By Tom H. Brooks 3

The automatic doors closed behind him with a WHOOSH, and with them disappeared the awful smell of antiseptic and sickness and death.  He
hated hospitals with a passion.
His doctor had given him the final diagnosis- third opinion, no less.  Terminal.
Inoperable.  Game over.  Thanks for playing, please drive thru.  One to three months to live, at best.  And all he’d get to think about in those last days of living, would be his his horrific and painful impending death.  Why drag it out?  Why lie around whining and waiting to die in that stinking hospital?  He was
finished. No hope for recovery, however small.  There would be no miracles here.  For him, the hospital was actually more of a nightmare than his own rapidly approaching death.  He was numb, shell-shocked, like an unreality, a bad dream.  Yes, it all comes to this inevitably, one way or another.  Any death was better than a slow, painful, pathetic hospital death…a falling brick, a speeding taxicab, a random bullet…ANYTHING.
He found himself walking towards the Brooklyn Bridge, looming gray and massive in the heavy mist, a monument to human endeavor and ingenuity.  Many men had died building that bridge too.  He thought about his life; what had he done? What had he really accomplished?  Where had he found his success?  He seemed to be coming up with a lot of zeroes.  What had given him pleasure, satisfaction, made life worth living?…Well, the simple things, of course…the sun sparkling on the water like glittering diamonds, the vivid colors of blooming spring flowers, the sound of a cool breeze singing in the trees on a hot summer day. The smell of firewood when camping, the love of a beautiful woman and the soft velvet touch of her flesh on a cold, snowy night.  He thought about sun and palm trees and the beaches of his youth.  It seemed like a thousand years ago. Sights and sounds always overwhelmed him, with his poet’s heart.  Everything made music if you listened closely.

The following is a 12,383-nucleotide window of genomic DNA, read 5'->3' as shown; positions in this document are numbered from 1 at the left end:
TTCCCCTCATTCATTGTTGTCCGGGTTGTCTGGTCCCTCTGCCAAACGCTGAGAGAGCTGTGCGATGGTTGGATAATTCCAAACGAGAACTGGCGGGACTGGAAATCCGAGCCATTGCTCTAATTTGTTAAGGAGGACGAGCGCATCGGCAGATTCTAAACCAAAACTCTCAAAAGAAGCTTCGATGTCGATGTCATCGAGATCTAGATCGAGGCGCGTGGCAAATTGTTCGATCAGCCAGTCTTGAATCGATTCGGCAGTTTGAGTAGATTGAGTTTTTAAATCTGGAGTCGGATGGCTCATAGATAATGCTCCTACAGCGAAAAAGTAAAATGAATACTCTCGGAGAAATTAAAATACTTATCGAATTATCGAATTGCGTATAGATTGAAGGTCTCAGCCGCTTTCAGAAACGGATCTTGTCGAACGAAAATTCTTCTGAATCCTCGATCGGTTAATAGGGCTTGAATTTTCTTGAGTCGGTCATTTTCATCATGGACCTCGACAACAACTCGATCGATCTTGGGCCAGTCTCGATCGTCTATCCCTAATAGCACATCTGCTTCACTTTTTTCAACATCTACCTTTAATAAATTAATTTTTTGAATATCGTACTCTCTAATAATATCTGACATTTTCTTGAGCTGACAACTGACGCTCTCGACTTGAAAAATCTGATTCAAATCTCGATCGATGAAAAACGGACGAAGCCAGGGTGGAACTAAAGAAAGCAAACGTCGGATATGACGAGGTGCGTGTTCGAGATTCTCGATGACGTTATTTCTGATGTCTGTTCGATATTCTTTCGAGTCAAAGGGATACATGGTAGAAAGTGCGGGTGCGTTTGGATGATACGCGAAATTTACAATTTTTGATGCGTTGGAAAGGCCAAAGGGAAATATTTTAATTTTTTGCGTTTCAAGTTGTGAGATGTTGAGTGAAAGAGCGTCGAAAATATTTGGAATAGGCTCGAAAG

As the mist turned into a rain, everything became more vivid, more intense.  The colors burned into his brain with the memories.  He thought of the good things and the bad, of all the beautiful moments he had ever lived, every great song he had ever listened to, the soundtrack of his life.  He thought of all the people he had known, an endless sea of faces- friends, enemies, idiots, acquaintances, work associates, drinking buddies, and women, women…”love” come and gone again.   Everything, a vast tapestry of multilayered experiences.  His mind was flooded with a tsunami of imagery.  He saw a small woman, evidently homeless and forgotten, sitting under an awning, shivering in the wet afternoon.  She looked Central American, Guatemalan perhaps, that is to say, Mayan.  She had a dirty gray shawl pulled over her head and a bright red scarf wrapped around her neck.  Her eyes were enormous and dark and sad and they spoke volumes. Boundless melancholy permeates the world.  She was a forlorn sight , a lost soul, like him.  He stopped in front of her.  Slowly, she looked up at him, eyes glowing with a dark light.  Wordlessly, he gave her his coat, hat, scarf and gloves.  Then he gave her his wallet, cash, cards and all.  She smiled by way of thanks, such a bright, white smile, but he was already walking away, his eyes glazing over with tears of despair.  He shuffled up the bridge walkway, thinking of it as a bridge to another world.  There were no tourists thanks to the nasty weather.  Solitude,  blessed solitude… He gazed at the giant city all around him.  He found a nice spot right in the center of the bridge and started to climb towards the edge, clambering across beams,
balancing and jumping in an intricate and awkward last dance, a dance with death.  And then, there he was, right at the edge, of the bridge and this life.
He knew that he simply could not face prospect of a slow death, the deterioration, the wasting away- disgusting, pointless to try.  Death had called his number and he heeded the call.  He would embrace the end.  He looked up at the gloomy, gray sky- leaden, forbidding, and the choppy waters of East River far below.  He lost himself in the dramatic misty tendrils of the clouds above and his life was literally flashing before his eyes.  He stared up and into it and let the relentless rain wash over him until he was soaked to the bone.  He heard the sirens coming closer but paid them no heed.  They were of no importance to him now, the things of this world.  He was already looking into the
next one.  His time here had come down to this final ending.  He thanked the indifferent universe for his life with arms stretched out,like a rain-drenched Christ.  He fell slowly forward, his speed increased, past the beams, past the rushing traffic, past white flying birds- a perfect swan dive, a falling angel.  The water rushed up to meet him…and the tears came raining down……





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